To evaluate the website, an anonymous online survey was developed in Qualtrics, a web-based survey tool. Evaluation will be completed in phases; with specialist clinicians targeted in the first data collection. The survey link will initially be sent to child and adolescent psychiatrists for feedback.

Once feedback from specialist clinicians has been evaluated and incorporated into the website, further surveys will be sent to clinicians nationally, families and educators.

Research Team: Orla Merrigan, Des O’Toole, Aileen Killeen, Niamh Sneyd, Dara Maher, Laura Darby, Jane McGrath

In Ireland, 1-in-3 young people (YP) in child mental-health services (CAMHS) have ADHD (HSE, 2013). Clinical assessment/management of ADHD varies widely across Irish CAMHS. There is an urgent need to optimize and standardise ADHD assessment/management protocols. The objective of this quality-improvement initiative was to use ‘design-thinking’ methods to improve ADHD services. Design-thinking is a process that encourages organisations to focus on the people they are creating for and leads to human-centred products, services, and processes.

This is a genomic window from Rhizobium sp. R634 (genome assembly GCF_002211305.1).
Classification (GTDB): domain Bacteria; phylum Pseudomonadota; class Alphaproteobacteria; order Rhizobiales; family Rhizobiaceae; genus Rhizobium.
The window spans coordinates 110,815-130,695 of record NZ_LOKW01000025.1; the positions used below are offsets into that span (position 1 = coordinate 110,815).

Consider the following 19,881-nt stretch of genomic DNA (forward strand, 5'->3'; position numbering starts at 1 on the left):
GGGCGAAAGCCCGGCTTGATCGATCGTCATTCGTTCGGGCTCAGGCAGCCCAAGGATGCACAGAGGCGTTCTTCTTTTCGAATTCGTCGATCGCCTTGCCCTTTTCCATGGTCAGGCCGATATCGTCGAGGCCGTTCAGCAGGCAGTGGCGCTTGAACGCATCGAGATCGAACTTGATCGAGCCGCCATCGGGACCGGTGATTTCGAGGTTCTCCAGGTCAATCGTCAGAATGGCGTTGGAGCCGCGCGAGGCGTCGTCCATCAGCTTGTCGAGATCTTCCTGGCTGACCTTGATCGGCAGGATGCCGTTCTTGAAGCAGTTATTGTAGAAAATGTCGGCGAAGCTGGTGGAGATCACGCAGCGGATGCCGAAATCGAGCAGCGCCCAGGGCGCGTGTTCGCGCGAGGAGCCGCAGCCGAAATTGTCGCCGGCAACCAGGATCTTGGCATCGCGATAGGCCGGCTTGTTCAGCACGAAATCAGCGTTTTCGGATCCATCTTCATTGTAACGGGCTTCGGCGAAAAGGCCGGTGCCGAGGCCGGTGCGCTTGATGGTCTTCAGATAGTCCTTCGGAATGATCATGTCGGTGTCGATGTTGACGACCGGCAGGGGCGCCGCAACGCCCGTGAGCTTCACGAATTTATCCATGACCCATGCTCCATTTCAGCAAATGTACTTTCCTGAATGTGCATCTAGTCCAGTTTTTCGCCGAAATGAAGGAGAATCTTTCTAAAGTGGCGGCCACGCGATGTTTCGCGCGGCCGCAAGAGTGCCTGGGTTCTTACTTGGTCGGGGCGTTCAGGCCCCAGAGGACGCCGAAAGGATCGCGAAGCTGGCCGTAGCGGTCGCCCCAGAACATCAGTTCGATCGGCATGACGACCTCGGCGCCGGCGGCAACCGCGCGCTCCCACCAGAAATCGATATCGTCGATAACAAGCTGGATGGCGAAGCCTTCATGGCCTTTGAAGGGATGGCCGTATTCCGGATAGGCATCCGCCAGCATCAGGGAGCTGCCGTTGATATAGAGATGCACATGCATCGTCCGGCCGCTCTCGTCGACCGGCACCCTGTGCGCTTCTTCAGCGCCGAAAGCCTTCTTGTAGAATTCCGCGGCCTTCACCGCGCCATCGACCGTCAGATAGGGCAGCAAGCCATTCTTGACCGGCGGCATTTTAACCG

A design-thinking workshop was facilitated by experts from the Irish health service Digital Transformation & Innovation Team in November 2022, aiming to explore how technology could be used to optimise Irish healthcare services for YP with ADHD.  Delegates were recruited nationally and were comprised of key stakeholders (parents of YP with ADHD, clinicians with expertise in ADHD and educators). Delegates were involved in design-thinking processes to develop ideas about optimal services for people with ADHD in Ireland.